Until his death in 2010, Guru ran his career like a cultural exchange, exposing stateside listeners to MC Solaar and introducing heads to modern jazz on his Jazzmatazz outings. The MC’s rhymes are remembered for being smooth more so than overcomplicated. But his bassy voice made just about anything he said seem important—spelling Brooklyn never sounded more insistent than on “The Planet.” While issuing work alongside DJ Premier as Gang Starr, Guru cultivated new talent. And including Jeru the Damaja on a few discs—as well as featuring the rapper, Group Home and Bahamadia on “Guru Presents Ill Kid Records”—didn’t make anyone a superstar. But the clutch of performers never saw hip-hop in gross financial terms. Instead, the music was a way to verbally wade through the bullshit in their neighborhood and help avoid some of the vagaries associated with growing up in Brooklyn. Granting these younger performers a platform on which to tell a story allowed them to develop skills and find a way to see the future in potential terms instead of a death sentence–Group Home thought, “’95 is yours/2000 is mine.” For Jeru, hooking up with Guru resulted in a pair of densely constructed albums—“The Sun Rises in the East” and “Wrath of the Math”—supported by Premier, and finds the MC mulling topics like good and evil, righteous numbers and the cultural importance of expression. Over the two albums, Jeru took a bit of the Wu Tang’s eastern fascination and expanded on what must have been a heavy book of rhymes. Remembering Guru’s legacy should require more than three MCs, but if only three of his descendants showed up, Jeru and Group Home’s Melachi the Nutcracker and Lil’ Dap should suffice. Chicago’s Qwel & Maker open. (Dave Cantor)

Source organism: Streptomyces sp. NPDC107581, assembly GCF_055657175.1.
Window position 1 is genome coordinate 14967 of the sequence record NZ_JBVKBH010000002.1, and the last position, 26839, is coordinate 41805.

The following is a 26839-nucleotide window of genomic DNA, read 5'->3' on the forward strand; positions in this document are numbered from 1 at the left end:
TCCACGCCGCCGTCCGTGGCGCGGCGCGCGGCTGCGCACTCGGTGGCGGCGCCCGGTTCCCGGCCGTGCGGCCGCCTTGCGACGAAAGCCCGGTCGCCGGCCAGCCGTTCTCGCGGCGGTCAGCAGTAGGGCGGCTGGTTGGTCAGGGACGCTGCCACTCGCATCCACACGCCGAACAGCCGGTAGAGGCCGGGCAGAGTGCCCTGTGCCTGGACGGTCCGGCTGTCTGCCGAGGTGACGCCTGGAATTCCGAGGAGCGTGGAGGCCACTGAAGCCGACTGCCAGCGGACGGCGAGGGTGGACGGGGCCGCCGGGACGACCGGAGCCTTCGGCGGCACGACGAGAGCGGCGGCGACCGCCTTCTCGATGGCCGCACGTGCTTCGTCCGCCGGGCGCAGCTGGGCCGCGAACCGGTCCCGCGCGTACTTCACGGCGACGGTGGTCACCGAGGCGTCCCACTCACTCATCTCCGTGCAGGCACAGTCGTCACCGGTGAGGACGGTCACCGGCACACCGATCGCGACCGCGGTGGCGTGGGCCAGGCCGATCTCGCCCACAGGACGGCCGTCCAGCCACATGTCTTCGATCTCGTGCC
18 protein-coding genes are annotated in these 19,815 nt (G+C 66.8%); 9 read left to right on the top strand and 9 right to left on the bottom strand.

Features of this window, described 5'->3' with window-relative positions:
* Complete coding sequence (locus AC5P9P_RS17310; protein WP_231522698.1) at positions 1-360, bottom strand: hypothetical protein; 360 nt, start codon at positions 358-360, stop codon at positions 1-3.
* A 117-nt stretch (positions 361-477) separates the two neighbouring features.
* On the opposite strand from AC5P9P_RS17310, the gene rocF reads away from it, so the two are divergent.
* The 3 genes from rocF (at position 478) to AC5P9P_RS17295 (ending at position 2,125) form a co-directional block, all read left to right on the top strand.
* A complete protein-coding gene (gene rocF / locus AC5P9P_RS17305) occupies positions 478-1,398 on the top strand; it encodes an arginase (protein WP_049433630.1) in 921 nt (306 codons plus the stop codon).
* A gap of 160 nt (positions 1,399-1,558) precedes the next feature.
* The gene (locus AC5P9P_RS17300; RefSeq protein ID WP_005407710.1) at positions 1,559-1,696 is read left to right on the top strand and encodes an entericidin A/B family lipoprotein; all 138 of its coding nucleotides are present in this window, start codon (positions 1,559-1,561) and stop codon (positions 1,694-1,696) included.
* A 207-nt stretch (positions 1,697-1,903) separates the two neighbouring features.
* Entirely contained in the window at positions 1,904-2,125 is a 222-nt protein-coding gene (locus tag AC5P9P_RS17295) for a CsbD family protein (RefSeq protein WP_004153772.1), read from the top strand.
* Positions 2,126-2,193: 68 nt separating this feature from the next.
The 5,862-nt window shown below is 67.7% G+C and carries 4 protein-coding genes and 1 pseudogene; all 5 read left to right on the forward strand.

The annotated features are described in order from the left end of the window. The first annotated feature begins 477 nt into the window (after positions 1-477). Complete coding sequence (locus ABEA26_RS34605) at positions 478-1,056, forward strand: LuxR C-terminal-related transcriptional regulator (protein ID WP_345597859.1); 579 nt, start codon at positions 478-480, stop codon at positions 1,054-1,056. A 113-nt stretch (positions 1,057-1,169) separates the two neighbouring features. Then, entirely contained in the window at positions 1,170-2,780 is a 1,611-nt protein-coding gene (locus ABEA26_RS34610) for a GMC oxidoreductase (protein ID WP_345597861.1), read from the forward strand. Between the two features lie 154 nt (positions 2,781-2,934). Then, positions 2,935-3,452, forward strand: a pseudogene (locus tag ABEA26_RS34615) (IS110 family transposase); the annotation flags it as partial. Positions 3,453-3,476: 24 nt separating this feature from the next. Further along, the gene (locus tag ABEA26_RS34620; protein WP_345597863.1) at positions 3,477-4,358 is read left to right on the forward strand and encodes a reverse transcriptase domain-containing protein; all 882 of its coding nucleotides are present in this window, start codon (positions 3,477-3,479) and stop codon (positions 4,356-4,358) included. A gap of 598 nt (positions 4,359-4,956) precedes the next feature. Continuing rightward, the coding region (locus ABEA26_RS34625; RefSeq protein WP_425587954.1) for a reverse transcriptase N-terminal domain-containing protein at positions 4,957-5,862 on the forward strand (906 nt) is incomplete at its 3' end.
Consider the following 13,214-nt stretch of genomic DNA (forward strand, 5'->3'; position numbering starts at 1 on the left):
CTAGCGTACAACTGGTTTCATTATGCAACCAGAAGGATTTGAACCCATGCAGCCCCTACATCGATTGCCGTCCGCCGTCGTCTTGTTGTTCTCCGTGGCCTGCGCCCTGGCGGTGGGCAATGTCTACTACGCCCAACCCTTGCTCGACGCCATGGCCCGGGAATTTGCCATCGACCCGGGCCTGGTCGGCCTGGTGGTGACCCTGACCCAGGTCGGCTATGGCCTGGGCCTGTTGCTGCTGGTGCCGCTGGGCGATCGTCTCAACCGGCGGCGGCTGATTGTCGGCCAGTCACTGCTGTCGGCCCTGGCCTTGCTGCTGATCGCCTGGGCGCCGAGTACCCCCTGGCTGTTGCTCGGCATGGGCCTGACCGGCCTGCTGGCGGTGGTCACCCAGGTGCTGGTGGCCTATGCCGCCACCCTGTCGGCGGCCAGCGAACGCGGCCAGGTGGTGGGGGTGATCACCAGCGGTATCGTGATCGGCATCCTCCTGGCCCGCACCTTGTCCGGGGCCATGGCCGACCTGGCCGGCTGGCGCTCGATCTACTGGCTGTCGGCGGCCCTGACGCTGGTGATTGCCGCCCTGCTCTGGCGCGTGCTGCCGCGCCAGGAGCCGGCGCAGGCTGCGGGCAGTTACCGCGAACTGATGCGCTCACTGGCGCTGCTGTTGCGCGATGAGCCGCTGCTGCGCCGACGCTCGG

August 30 at the Shrine, 2109 South Wabash, (312)753-5700. 9pm. $16.